March 13, 2008 / 8:43 PM / 11 years ago

U.S. urges NATO allies to back 5-year Afghan plan

BRUSSELS (Reuters) - The United States is urging NATO allies at a summit next month to sign up to a five-year plan stepping up efforts to end the insurgency in Afghanistan, according to a document obtained by Reuters.

A Canadian soldier keeps watch at scene of a suicide bomb attack in Kandahar, Afghanistan, March 12, 2008. REUTERS/Ismail Sameem

Under the plan, alliance members would commit to plug troop shortfalls and supply enough well-trained and flexible forces to combat insurgents, while providing the support, training and equipment needed by Afghanistan’s own security forces.

The U.S. proposals also set out benchmarks for measuring success, such as the ability of Afghanistan to hold elections undisrupted by violence, and to field a trained army of 70,000 troops and a professionalized 82,000-strong police force.

While they do not explicitly refer to the refusal of allies such as Germany to send troops to the thick of the fighting in south Afghanistan, the proposals call on allies to acknowledge a need to “share the burden” of the battle.

The Afghan mission is the toughest ground war faced by the 59-year-old alliance and has led to open differences among allies over tactics and troop levels of its 43,000-strong International Security Assistance Force (ISAF).

The proposed U.S. plan is part of an input paper for a “strategic vision statement” to be unveiled at an April 2-4 summit in Bucharest affirming NATO’s long-term commitment to defeating the Taliban-led insurgency.

Alliance diplomats in Brussels are currently drafting the statement and say the final version is far from finished. The U.S. paper is dated February3 but a source familiar with the U.S. position said it still closely represented U.S. thinking.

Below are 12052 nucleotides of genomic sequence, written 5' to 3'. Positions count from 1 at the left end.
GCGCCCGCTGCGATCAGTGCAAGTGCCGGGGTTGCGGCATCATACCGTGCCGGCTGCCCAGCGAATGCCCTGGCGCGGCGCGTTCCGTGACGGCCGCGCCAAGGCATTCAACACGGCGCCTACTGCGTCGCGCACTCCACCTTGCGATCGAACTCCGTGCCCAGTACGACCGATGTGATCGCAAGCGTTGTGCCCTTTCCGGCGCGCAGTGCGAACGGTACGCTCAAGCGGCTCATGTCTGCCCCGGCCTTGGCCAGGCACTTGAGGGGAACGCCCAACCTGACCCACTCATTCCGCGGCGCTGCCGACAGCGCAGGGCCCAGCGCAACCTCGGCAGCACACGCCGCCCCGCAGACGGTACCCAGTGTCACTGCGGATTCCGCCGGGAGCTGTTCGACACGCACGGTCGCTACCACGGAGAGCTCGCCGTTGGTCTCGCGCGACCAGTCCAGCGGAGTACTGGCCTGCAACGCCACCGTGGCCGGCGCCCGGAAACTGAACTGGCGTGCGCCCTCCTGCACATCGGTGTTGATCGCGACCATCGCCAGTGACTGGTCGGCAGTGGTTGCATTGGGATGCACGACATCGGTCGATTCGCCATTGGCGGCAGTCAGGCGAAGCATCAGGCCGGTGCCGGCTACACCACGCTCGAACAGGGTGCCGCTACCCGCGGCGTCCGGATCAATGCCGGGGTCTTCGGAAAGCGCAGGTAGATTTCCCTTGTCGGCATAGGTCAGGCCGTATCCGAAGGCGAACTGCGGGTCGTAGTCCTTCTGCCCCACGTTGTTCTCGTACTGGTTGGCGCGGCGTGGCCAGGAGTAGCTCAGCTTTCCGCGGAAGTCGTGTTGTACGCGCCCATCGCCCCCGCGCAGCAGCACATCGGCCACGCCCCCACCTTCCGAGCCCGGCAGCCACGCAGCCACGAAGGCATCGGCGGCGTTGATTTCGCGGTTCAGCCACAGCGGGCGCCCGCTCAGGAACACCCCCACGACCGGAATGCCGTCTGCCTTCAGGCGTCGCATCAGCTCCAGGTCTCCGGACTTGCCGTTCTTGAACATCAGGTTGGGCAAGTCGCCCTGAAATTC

The paper calls on NATO partners to commit to develop a five-year security plan but offers no target date for an actual exit of NATO troops, instead saying peace could take time.

“ISAF and the international community must agree to make a long-term commitment to Afghanistan,” the paper says.

“Success in Afghanistan is nothing less than a test of our solidarity and commitment to each other and to our values ... Failure would show that the will of the NATO allies is one of short-duration, close-to-home and non-risky engagements.”

It calls on NATO allies to work with other agencies to ensure each Afghan province has its own Provincial Reconstruction Team (PRT) — reconstruction units complete with military back-up — for as long as needed.

It further urges allies to support Afghan efforts to combat the huge narcotics trade, “including through interdiction, eradication, alternative livelihood and other programs”.

Writing by Mark John

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